Whatever arrests are generated in this way, of course, then feed back into the perception that the location in question was in fact a hotspot of criminal activity, and the cycle begins anew. Meanwhile, identical crimes may be committed elsewhere, in districts not so heavily attended to by the police; they’ll go undetected, never show up in the database, and never cause those locations to be rendered on a map of predicted future hotspots.
A fundamental problem with building predictive models this way is that arrests are not, and historically never have been, fully co-extensive with criminal acts. In fact, just the opposite is true: arrests are discretionary, and — unsurprisingly to anyone who’s paid the slightest attention to the history of American law enforcement — the discretion of the arresting officer is applied in patterns which map directly to racial repression and exclusion. We know that white, black, and Latino/a Americans smoke marijuana at similar rates, for example, but are charged with possession at wildly different ones; as the Oakland data suggests, much the same goes for traffic offenses. So any predictive engine that uses a history of prior involvement with the police as part of its threat model will disproportionately tag nonwhite citizens.
The vendors of predictive technology swear up and down that their systems “aren’t looking for race,” and indeed they may well not be. But as Ferguson reminds us, race correlates strongly with other factors we might choose to measure; train your algorithm to look for those indicators, and you are indeed folding a historical pattern of racial discrimination into your results, whether or not that was ever your intention.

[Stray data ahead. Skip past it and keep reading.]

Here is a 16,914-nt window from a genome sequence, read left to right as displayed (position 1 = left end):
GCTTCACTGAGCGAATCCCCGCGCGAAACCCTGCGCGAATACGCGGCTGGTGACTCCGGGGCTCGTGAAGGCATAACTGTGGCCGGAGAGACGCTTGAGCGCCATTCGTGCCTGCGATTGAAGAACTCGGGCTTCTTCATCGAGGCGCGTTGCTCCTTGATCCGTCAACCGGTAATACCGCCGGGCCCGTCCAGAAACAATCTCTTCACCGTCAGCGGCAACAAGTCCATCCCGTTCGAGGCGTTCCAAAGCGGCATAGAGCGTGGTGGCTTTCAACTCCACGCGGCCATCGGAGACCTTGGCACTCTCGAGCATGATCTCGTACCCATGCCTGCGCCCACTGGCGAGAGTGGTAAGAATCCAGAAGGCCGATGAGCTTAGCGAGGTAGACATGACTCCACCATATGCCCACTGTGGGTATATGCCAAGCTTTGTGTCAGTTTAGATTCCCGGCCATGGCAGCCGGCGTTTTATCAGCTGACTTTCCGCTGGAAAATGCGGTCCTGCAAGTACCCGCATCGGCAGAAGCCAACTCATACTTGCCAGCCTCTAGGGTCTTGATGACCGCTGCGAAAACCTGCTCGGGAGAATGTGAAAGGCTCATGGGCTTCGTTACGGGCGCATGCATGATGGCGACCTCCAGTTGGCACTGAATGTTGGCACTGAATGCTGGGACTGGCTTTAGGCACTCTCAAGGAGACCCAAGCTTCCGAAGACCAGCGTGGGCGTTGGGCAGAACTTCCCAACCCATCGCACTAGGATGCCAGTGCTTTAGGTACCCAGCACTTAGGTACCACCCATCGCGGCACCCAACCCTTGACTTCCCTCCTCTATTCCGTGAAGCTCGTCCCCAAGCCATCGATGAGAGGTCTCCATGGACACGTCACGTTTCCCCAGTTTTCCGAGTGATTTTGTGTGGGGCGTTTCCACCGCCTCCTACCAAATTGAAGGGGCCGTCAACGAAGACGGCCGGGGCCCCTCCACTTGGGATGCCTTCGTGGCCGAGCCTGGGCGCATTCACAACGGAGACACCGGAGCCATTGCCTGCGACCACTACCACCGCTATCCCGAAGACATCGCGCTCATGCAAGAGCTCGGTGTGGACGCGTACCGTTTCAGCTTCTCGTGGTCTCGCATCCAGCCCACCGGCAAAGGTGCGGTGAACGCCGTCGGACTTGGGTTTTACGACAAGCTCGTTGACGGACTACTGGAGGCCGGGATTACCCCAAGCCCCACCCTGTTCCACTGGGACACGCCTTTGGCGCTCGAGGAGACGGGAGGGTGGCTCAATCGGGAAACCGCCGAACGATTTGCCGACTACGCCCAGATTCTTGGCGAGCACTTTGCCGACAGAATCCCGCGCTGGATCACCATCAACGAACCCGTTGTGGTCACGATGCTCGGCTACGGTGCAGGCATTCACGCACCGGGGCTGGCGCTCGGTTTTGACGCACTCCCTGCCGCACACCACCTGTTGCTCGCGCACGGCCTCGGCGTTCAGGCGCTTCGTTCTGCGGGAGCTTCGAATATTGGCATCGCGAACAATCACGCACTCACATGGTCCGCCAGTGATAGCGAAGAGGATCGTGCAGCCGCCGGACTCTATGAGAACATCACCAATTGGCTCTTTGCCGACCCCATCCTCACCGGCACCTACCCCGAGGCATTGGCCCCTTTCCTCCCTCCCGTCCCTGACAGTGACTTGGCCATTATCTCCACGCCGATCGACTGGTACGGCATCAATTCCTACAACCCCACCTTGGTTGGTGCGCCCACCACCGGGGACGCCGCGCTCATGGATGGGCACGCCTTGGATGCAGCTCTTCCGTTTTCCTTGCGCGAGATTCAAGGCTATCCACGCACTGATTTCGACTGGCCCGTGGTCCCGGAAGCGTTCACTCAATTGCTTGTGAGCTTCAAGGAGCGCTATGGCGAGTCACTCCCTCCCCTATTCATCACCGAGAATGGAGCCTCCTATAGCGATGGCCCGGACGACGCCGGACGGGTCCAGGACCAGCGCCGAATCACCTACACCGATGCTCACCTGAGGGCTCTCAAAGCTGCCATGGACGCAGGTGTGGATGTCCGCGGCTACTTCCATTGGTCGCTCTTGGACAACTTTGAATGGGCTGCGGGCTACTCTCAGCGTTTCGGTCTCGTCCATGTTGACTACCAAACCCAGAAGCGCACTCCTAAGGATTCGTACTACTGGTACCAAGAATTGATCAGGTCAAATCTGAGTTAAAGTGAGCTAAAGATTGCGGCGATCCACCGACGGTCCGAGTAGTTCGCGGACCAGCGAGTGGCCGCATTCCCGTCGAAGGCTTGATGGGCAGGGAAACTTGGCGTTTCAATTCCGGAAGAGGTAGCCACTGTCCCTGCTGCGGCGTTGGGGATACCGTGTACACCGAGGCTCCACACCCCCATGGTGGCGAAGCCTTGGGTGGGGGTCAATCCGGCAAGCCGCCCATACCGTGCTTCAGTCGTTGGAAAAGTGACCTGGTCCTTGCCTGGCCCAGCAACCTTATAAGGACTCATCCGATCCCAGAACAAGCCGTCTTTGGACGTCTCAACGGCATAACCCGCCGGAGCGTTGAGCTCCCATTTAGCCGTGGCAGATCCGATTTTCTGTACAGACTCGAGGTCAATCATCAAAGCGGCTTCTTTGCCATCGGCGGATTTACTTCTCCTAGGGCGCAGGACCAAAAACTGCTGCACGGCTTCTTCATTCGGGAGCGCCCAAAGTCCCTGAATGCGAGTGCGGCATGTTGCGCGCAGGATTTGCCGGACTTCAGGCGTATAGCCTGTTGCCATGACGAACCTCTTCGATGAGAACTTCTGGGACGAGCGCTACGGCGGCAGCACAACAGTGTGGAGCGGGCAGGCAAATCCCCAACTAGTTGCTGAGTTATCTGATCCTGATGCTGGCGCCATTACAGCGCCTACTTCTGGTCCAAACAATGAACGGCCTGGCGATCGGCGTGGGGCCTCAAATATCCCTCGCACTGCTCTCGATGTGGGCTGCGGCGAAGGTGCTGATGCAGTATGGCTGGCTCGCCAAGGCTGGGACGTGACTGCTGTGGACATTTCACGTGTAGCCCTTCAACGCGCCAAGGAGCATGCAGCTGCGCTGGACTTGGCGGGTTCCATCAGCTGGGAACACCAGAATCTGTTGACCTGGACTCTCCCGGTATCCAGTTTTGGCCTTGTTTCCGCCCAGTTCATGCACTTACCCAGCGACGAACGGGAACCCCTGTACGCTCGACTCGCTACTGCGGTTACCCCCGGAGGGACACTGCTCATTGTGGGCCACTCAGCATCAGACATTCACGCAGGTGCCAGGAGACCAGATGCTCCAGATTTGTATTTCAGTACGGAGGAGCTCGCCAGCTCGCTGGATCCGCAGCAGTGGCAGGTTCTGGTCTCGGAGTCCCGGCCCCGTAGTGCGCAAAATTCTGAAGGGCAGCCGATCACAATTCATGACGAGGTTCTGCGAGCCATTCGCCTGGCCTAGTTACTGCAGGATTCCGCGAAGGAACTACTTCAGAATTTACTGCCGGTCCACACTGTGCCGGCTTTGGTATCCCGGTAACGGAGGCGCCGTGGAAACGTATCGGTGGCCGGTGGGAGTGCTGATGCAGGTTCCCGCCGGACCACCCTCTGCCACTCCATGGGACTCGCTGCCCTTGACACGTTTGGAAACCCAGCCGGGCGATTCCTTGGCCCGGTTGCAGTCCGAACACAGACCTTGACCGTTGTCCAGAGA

And that pattern is damning. It is invariably poor communities of color that suffer most from crime, and in the United States it has become a commonplace to observe that such communities are simultaneously over- and underpoliced. Black and brown Americans are subjected to heavy manners no majority-white community would tolerate. The litany of humiliations they experience at the hands of the police has perhaps become overfamiliar, but is nonetheless worth enunciating again: they endure endless hassling over what are at worst quality-of-life offenses, specious charges like “failure to comply” or “walking in roadway,” and oppressive stop-and-frisk tactics sharply increasing the chance that a blameless individual will come into contact with the law. Overwhelmingly, it is they who suffer the kinetics of police aggression.
It simply isn’t possible to meaningfully discuss, or understand the implications of, technological change in policing without addressing this state of affairs. As Ferguson makes painfully clear, deployments of technology invariably take place within a social context — and in the United States at this moment, as in any given moment of the past three centuries, that context is one of murderous state violence directed at black and brown bodies.